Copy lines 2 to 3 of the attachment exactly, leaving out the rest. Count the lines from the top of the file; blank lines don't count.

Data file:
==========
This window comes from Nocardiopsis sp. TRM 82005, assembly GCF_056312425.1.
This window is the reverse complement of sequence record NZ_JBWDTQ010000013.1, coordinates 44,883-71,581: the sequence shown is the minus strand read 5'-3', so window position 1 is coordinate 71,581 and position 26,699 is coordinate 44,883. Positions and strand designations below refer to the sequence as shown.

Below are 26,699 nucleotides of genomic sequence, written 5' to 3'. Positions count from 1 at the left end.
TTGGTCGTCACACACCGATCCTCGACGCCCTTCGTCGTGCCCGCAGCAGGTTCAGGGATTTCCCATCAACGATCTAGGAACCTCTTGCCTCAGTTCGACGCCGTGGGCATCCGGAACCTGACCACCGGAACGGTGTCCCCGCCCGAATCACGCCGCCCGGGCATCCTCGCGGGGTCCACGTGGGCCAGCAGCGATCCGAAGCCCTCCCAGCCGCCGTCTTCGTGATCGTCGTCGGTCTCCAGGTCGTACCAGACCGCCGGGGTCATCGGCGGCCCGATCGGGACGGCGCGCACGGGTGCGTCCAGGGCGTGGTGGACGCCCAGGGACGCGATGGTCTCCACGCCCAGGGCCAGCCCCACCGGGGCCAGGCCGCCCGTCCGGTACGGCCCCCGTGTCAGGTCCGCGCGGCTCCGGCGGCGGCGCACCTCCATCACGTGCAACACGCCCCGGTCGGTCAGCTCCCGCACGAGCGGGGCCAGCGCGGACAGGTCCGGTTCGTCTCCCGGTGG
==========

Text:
This window is the reverse complement of sequence record NZ_JBWDTQ010000013.1, coordinates 44,883-71,581: the sequence shown is the minus strand read 5'-3', so window position 1 is coordinate 71,581 and position 26,699 is coordinate 44,883. Positions and strand designations below refer to the sequence as shown.

Below are 26,699 nucleotides of genomic sequence, written 5' to 3'. Positions count from 1 at the left end.